You feel for the actors, who you know are better than this stuff, and you wonder if director F. Gary Gray (“Straight Outta Compton”) just threw up his hands. And you wonder if, somewhere, Smith and Jones are chuckling. At least somebody was.
There’s exactly one good jump-scare, which probably would have caused me to drop my popcorn if I hadn’t finished it already; otherwise it’s fairly uninspired. But something about Quaid’s delivery had me giggling throughout — or, at least, until things got rather too dark in the final minutes.
Oh yes indeed. Avengers: Endgame brought it...This film had an insanely difficult job to do — to gracefully and tidily wrap up a 22-movie Marvel Comics cycle with a cast list bigger than the Hulk, and to do so with both poignancy and hold-your-breath action — and it delivers.
Moore lets us see, through her quietly shining performance, that Gloria believes in love, in the way an old song can make you feel a little younger, and in the power of dressing up and hitting a dance floor by yourself, moving as if in a trance, letting the music take you to a better place.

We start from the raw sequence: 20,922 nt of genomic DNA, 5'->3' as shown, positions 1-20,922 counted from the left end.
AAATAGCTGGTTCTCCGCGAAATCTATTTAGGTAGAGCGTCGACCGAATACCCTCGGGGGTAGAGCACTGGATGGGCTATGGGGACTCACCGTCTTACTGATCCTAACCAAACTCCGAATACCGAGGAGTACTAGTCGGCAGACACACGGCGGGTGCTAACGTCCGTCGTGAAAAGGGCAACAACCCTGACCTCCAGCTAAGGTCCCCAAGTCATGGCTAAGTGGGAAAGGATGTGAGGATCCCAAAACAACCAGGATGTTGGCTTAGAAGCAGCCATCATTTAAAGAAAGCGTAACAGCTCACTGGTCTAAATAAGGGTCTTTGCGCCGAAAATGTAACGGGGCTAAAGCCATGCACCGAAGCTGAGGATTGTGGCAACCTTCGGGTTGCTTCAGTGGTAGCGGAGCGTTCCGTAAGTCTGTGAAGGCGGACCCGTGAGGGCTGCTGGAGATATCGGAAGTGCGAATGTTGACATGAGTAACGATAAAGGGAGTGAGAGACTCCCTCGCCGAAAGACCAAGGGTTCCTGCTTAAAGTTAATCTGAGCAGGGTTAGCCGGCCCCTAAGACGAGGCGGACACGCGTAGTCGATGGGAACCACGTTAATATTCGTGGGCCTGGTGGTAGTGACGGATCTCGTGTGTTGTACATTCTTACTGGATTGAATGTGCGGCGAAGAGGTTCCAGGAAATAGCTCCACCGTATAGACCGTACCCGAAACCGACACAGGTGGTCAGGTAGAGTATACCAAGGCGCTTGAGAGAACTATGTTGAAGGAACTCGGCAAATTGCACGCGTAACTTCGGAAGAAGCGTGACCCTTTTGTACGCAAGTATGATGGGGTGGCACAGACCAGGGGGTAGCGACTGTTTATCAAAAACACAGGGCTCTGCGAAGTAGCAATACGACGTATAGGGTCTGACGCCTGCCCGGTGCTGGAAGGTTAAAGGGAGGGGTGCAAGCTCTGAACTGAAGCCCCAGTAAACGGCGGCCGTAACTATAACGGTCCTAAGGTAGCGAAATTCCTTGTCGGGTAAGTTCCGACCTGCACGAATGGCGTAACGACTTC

There’s a lovely sense, throughout the film, of how real life sometimes interrupts things, the way a child’s prattling disrupts the pretty wedding ceremony, or how even in the midst of grief breakfast must be made.
Greta is a disappointment from Jordan, who’s made far better movies (“The Crying Game,” “The End of the Affair” and, more recently, the elegant vampire film “Byzantium”), but Huppert seizes hold of the film and chills it, in a way that’s both shiver-inducing and bracing.
Take “Billy Elliot,” trade the refined world of ballet for the “soap opera in spandex” of professional wrestling, swap the preteen boy for a young woman, throw in The Rock — because every movie is better with The Rock, right? — and you’ve got Fighting With My Family, a shaggily likable underdog tale.
If tense man-against-nature arm-wrestling is your jam (think Robert Redford in “All Is Lost,” but with snow and Mads Mikkelsen) this film makes for a compelling hour and a half; you know where it’s going, but you never quite believe it’ll actually get there.